After I acquired and installed the one isolating joiner that kept me from closing the track, and after the final 10 DCC rail droppers were soldered, finally it is time for a test drive over the whole track!
The video shows a cargo train going from Station West to Station South and vice versa, and a passenger train driving one round.
When the cargo train loco drives over the Station South / East junction street, there’s a clearly noticeable headlight flickering. It is due to the poor contact the Peco junctions make. They are electrofrog junctions, but they are not yet wired as such, they’re used straight out of the box. Peco describes in their manual that should be very well possible. But alas, a mechanical design issue (see previous post) makes it not really reliable (besides potential future problems due to pollution on the points).
When servos are mounted on the junctions, an extra force is applied to the points, which takes a way the problem to a great extent. But I’m not certain if this will be reliable over time. If driving slowly over the junctions becomes frustrating, I’ll add the frog switching, even though it’ll be quite some work / trouble.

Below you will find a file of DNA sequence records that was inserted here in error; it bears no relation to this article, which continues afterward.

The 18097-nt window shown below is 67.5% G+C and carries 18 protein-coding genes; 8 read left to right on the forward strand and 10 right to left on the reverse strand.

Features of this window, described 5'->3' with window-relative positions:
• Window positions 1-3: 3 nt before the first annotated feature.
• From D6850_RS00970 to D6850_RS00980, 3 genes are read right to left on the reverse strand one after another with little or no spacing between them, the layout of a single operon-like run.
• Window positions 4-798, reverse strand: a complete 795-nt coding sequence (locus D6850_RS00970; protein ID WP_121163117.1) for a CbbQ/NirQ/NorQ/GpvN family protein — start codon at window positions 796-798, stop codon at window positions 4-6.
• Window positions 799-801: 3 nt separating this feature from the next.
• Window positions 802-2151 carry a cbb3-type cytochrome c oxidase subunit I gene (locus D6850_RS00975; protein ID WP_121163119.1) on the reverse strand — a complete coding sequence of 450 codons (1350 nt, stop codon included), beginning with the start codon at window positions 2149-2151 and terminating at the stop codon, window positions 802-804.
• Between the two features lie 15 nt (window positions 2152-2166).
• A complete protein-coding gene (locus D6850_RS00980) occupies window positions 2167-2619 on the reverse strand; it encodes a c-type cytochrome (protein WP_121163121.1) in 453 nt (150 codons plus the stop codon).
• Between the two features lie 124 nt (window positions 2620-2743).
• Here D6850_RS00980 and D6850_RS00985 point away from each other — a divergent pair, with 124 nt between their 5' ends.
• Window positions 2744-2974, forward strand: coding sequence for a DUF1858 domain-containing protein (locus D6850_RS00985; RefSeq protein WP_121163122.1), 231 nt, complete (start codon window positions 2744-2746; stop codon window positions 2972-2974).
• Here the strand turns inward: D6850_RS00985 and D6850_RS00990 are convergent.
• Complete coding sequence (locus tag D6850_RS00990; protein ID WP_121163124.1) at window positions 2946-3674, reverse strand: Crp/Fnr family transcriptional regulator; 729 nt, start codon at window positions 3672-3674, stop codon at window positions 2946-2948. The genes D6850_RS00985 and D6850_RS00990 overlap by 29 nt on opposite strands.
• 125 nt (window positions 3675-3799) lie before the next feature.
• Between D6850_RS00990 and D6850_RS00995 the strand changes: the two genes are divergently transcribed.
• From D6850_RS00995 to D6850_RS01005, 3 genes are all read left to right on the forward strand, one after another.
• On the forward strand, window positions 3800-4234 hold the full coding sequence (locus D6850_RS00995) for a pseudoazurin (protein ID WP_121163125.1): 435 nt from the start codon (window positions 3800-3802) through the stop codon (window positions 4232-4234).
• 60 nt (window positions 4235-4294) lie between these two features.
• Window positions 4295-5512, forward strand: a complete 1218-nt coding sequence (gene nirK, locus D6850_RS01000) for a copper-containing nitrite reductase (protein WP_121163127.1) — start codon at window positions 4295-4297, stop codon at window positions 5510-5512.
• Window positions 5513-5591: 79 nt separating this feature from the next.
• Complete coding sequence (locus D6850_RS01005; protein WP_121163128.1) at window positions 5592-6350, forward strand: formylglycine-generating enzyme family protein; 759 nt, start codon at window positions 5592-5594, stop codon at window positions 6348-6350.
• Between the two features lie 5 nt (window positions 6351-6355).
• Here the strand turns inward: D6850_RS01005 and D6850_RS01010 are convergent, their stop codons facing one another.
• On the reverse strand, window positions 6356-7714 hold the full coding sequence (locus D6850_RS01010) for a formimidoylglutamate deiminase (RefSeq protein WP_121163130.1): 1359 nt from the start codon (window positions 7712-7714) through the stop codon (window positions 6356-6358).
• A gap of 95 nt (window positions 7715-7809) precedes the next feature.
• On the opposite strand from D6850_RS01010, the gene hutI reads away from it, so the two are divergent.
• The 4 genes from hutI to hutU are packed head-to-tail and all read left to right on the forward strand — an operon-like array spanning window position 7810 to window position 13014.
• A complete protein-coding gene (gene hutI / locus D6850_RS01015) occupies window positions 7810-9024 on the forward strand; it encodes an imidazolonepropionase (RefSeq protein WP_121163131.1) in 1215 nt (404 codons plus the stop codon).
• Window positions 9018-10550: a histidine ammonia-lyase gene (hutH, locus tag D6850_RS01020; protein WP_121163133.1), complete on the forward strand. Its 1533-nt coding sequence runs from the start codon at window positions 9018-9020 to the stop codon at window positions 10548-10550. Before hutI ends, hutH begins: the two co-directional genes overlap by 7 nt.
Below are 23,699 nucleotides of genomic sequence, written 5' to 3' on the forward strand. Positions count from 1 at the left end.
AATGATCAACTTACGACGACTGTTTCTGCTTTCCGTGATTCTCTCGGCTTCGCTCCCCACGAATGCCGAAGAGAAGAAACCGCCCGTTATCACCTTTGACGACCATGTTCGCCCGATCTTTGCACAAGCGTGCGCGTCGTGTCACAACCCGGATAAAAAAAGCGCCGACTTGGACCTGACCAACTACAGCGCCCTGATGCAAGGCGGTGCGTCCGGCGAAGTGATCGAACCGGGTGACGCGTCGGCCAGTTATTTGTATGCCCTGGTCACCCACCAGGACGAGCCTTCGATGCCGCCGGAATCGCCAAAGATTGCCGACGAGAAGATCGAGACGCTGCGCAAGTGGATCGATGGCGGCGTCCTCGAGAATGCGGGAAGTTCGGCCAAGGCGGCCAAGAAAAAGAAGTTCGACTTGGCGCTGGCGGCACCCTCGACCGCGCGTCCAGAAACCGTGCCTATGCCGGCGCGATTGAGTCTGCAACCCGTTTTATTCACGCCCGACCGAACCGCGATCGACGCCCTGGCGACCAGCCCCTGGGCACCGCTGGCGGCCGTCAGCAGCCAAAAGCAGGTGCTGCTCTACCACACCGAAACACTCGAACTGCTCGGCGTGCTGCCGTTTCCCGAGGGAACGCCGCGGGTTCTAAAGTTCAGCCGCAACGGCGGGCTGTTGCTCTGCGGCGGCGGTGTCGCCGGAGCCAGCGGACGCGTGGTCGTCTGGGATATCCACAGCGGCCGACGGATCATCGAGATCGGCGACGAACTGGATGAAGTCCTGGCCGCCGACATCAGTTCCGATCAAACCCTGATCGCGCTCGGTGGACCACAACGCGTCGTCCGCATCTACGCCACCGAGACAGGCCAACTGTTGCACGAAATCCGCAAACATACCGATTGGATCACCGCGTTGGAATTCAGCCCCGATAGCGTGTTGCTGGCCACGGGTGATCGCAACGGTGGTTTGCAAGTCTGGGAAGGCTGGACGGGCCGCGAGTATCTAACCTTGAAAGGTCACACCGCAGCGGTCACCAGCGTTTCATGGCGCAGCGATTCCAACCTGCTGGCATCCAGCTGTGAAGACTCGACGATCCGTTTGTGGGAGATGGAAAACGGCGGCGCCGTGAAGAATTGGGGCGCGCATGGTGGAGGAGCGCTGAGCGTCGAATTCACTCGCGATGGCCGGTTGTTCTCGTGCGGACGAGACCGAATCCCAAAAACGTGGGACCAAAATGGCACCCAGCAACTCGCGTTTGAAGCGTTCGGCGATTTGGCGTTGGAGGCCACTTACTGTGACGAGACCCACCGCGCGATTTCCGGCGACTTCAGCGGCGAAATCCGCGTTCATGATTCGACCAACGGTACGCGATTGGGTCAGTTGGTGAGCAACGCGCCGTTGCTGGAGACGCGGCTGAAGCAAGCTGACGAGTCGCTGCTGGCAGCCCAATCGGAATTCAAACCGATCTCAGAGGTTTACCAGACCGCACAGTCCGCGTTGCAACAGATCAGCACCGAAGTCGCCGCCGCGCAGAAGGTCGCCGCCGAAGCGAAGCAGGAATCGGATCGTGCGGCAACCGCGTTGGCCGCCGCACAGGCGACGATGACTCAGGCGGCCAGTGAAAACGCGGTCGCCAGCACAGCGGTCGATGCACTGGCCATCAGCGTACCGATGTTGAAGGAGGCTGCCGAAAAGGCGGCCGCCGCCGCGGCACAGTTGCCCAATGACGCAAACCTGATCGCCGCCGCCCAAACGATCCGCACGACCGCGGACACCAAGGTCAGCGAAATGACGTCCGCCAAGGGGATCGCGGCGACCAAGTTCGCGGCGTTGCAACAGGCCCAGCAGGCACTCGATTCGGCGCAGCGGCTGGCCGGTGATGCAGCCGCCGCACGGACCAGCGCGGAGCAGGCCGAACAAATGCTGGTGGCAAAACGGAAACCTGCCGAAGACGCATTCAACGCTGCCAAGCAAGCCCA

Anyhow, besides these junction issues, the first full layout test drive was a success. Trains drive around nice and smooth.
I tend to drive at quite low speeds. Not even close to scale speed. That’s because I like the visuals of driving slow. But also because with higher speeds the travel time between destinations tends to become very short. Even though everything is perfectly on scale (in my case HO), the one thing that almost never comes even close to scale is length. To resemble two stations at 10 km real world distance, you’d need some 10m of HO track. I have only 2m between stations … scale speed brings me to the next station 5 times too fast!
Slowing the trains down a bit, say at 1/2 scale speed makes the layout seem a bit larger than it really is.
Next step in the project: mount 19 junction servos under the table (4 are already done).